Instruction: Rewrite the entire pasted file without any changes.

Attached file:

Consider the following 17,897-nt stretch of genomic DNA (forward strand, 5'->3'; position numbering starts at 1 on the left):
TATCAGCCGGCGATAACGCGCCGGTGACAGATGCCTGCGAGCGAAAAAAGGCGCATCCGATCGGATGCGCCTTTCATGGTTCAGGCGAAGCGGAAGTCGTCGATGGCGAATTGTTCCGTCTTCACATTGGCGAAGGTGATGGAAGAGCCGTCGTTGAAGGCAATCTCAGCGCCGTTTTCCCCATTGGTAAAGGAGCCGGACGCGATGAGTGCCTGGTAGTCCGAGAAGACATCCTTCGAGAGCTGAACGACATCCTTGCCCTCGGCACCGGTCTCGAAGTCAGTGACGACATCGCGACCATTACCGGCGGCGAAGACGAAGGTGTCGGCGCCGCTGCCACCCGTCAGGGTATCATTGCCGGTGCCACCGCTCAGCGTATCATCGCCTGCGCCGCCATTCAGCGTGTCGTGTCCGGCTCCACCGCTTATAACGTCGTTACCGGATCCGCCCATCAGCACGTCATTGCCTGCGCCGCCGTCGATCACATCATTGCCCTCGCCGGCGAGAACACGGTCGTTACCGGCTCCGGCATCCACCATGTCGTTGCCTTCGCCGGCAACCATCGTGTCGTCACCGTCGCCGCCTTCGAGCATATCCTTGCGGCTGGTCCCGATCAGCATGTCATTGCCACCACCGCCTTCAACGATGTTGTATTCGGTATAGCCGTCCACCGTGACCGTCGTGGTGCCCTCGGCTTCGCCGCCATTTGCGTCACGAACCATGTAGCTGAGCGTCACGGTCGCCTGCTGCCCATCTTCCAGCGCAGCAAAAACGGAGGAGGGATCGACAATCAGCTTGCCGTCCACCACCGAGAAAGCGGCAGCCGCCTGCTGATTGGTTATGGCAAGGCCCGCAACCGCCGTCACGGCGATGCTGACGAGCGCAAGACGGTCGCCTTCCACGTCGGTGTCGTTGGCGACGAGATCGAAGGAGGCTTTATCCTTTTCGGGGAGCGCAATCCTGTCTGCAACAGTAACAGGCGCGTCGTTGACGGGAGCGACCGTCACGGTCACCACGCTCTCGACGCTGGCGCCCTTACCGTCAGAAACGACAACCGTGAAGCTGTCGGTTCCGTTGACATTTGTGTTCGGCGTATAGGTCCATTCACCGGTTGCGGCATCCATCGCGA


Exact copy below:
Consider the following 17,897-nt stretch of genomic DNA (forward strand, 5'->3'; position numbering starts at 1 on the left):
TATCAGCCGGCGATAACGCGCCGGTGACAGATGCCTGCGAGCGAAAAAAGGCGCATCCGATCGGATGCGCCTTTCATGGTTCAGGCGAAGCGGAAGTCGTCGATGGCGAATTGTTCCGTCTTCACATTGGCGAAGGTGATGGAAGAGCCGTCGTTGAAGGCAATCTCAGCGCCGTTTTCCCCATTGGTAAAGGAGCCGGACGCGATGAGTGCCTGGTAGTCCGAGAAGACATCCTTCGAGAGCTGAACGACATCCTTGCCCTCGGCACCGGTCTCGAAGTCAGTGACGACATCGCGACCATTACCGGCGGCGAAGACGAAGGTGTCGGCGCCGCTGCCACCCGTCAGGGTATCATTGCCGGTGCCACCGCTCAGCGTATCATCGCCTGCGCCGCCATTCAGCGTGTCGTGTCCGGCTCCACCGCTTATAACGTCGTTACCGGATCCGCCCATCAGCACGTCATTGCCTGCGCCGCCGTCGATCACATCATTGCCCTCGCCGGCGAGAACACGGTCGTTACCGGCTCCGGCATCCACCATGTCGTTGCCTTCGCCGGCAACCATCGTGTCGTCACCGTCGCCGCCTTCGAGCATATCCTTGCGGCTGGTCCCGATCAGCATGTCATTGCCACCACCGCCTTCAACGATGTTGTATTCGGTATAGCCGTCCACCGTGACCGTCGTGGTGCCCTCGGCTTCGCCGCCATTTGCGTCACGAACCATGTAGCTGAGCGTCACGGTCGCCTGCTGCCCATCTTCCAGCGCAGCAAAAACGGAGGAGGGATCGACAATCAGCTTGCCGTCCACCACCGAGAAAGCGGCAGCCGCCTGCTGATTGGTTATGGCAAGGCCCGCAACCGCCGTCACGGCGATGCTGACGAGCGCAAGACGGTCGCCTTCCACGTCGGTGTCGTTGGCGACGAGATCGAAGGAGGCTTTATCCTTTTCGGGGAGCGCAATCCTGTCTGCAACAGTAACAGGCGCGTCGTTGACGGGAGCGACCGTCACGGTCACCACGCTCTCGACGCTGGCGCCCTTACCGTCAGAAACGACAACCGTGAAGCTGTCGGTTCCGTTGACATTTGTGTTCGGCGTATAGGTCCATTCACCGGTTGCGGCATCCATCGCGA